to the employer.”
Judi James, author of “Body Talk At Work,” writes, “Knowing how to give the right
body language signals and knowing how to read those around you can actually
boost your career.” James discusses how to get ahead in the workplace by
decoding the hidden signals and messages of colleagues and superiors. She
also offers some advice on how to present yourself to your best advantage and
sets out ‘ten tips to get to the top':
• Use high-status body signals: eye contact, open gestures, finger-steepling
and so on.
• Clean up your act. Create visual symmetry and harmony, which will
convey confidence and mental clarity. Tidy your desk. Simplify your
• Clear out the visual clutter. Stop giggling or playing with loose change in
• Improve your entrances. Remember that you only have three seconds to
make a positive impression on anyone you meet. Use eye contact. Move
with energy and enthusiasm.
• Use 'intentional' gestures to get your point across. People who are
listened to have non-verbal ways of announcing that they want to speak.
• Be congruent in your communications.
• Position yourself well. Networking means being seen in the right place at
the right time, doing the right thing.
• Move quickly. Successful people never amble or hover.
• Don't fiddle.
• Press the flesh. Become charismatic. Learn how to give a good
"The handshake is the best non-verbal communication we have in America's
business world," said independent image consultant Yvette Austin.
"The perfect handshake is strong and firm--it shows confidence," she explains.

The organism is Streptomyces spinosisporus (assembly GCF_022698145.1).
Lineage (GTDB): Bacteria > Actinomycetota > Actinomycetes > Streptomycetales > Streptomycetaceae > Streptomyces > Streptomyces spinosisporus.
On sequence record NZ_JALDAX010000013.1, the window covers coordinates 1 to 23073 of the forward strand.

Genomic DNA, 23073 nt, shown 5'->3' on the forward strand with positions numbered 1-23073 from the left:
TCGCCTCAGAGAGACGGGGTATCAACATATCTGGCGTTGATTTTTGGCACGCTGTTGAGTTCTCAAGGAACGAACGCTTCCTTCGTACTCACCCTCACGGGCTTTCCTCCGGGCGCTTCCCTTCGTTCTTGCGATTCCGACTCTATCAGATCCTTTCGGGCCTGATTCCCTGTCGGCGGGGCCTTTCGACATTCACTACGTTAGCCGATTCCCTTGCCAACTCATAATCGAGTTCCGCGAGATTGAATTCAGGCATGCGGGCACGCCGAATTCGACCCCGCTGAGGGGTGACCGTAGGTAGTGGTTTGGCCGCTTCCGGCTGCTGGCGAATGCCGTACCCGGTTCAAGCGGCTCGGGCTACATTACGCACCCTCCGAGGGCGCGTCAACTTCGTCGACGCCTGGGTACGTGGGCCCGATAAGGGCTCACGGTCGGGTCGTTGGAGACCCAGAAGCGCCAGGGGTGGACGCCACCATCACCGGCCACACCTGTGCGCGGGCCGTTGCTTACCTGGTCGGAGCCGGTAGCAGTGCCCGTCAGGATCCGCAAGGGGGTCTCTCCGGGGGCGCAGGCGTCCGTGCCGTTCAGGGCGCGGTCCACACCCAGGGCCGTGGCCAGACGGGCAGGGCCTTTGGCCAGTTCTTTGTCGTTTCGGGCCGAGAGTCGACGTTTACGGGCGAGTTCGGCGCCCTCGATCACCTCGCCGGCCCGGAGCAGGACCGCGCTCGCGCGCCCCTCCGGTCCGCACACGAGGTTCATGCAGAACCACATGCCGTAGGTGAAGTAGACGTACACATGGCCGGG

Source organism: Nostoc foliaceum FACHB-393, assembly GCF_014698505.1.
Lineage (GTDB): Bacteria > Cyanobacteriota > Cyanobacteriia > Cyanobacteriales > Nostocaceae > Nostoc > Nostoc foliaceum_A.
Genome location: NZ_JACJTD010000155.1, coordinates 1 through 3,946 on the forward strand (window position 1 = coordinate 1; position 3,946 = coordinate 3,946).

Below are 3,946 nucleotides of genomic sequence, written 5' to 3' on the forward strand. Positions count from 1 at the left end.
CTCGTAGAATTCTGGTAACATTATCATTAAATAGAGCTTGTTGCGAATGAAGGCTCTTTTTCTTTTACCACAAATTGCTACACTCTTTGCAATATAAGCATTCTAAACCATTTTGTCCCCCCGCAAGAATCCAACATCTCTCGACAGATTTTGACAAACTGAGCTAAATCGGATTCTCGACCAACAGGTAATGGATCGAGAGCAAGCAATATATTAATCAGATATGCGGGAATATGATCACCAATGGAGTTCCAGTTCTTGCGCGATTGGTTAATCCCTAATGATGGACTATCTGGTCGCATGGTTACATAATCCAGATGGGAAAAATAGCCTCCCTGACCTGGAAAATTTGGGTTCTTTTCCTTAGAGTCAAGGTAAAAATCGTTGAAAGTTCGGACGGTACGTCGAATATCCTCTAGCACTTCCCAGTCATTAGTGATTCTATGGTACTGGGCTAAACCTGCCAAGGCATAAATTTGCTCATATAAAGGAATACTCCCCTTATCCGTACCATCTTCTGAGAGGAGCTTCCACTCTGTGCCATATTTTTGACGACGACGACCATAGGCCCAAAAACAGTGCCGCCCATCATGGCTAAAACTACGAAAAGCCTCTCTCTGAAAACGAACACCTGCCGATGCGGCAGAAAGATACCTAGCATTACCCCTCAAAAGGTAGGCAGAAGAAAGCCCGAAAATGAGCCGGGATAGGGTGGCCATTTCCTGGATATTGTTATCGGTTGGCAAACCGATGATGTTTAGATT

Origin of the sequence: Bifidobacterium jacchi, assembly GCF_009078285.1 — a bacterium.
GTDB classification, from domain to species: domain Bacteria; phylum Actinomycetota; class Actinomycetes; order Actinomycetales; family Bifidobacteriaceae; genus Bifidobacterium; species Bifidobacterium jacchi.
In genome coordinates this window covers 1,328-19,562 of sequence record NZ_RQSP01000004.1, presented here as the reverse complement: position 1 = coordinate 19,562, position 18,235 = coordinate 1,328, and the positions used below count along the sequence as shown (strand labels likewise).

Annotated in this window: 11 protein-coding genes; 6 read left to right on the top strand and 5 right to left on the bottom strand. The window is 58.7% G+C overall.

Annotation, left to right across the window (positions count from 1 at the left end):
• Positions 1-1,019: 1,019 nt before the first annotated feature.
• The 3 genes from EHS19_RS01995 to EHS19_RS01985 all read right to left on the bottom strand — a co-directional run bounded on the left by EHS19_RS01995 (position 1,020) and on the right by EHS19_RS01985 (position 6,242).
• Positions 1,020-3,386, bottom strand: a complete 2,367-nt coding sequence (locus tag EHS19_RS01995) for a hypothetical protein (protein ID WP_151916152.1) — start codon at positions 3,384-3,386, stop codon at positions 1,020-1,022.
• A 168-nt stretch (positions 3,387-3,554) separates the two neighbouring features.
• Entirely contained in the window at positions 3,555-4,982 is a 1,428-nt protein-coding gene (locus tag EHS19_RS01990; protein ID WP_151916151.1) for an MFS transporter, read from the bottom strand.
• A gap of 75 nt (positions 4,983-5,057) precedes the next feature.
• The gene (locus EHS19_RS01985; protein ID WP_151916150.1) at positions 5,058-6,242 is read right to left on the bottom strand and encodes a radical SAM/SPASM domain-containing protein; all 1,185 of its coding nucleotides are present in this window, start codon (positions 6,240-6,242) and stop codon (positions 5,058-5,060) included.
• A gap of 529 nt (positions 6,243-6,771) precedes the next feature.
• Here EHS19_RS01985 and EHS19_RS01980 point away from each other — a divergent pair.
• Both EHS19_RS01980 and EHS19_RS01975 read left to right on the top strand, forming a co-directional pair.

She states the hand should be offered with the thumb up and fingers together.
Hands should always be clean; avoid perspiration by keeping a handkerchief or
handi-wipes with you at all times.
Handshake don'ts according to Austin:
The "Dead Fish" handshake – This is the limp, clammy, "prissy" handshake. A
definite "do not" in the professional arena.
The "Bone-Crusher" handshake - "This one happens a lot in the workplace,"
Austin says. "It's the intimidating handshake." If you know someone who delivers
one of these squeezing and painful handshakes, Austin has this solution: when
shaking, press your thumb down hard on the area between their thumb and
fingers. Their grip will immediately loosen.
The "One-Finger" handshake - Some people offer just one finger as a handshake
this is a definite taboo. It’s viewed as “creepy.”
The "Pump" handshake - This is when the hand-shaker gets a little too
enthusiastic and pumps up and down continuously. "Very phony," Austin says.
The "Sandwich" handshake - This is when you take the offered hand in one
hand, turn it so it is palm-down, and then put your other hand over it. "This type
of handshake is very condescending," Austin said. "It is completely inappropriate
in a professional setting."
In conclusion, communication could be seen as the culmination of all the senses
used to clarify meaning between people through verbal and non-verbal
interaction. Relying on just half of that interchange shortchanges the opportunity
to gain more honest communication and truthful meaning.
“When you do the common things in life in an uncommon way, you will command
the attention of the world.” – George Washington Carver, (1864-1943) Carver
was a Chemurgist; a specialist is chemurgy -- a branch of chemistry that deals
with industrial application of organic raw materials especially from farm products
(as in the use of soybean oil for paints and varnishes and of southern pine for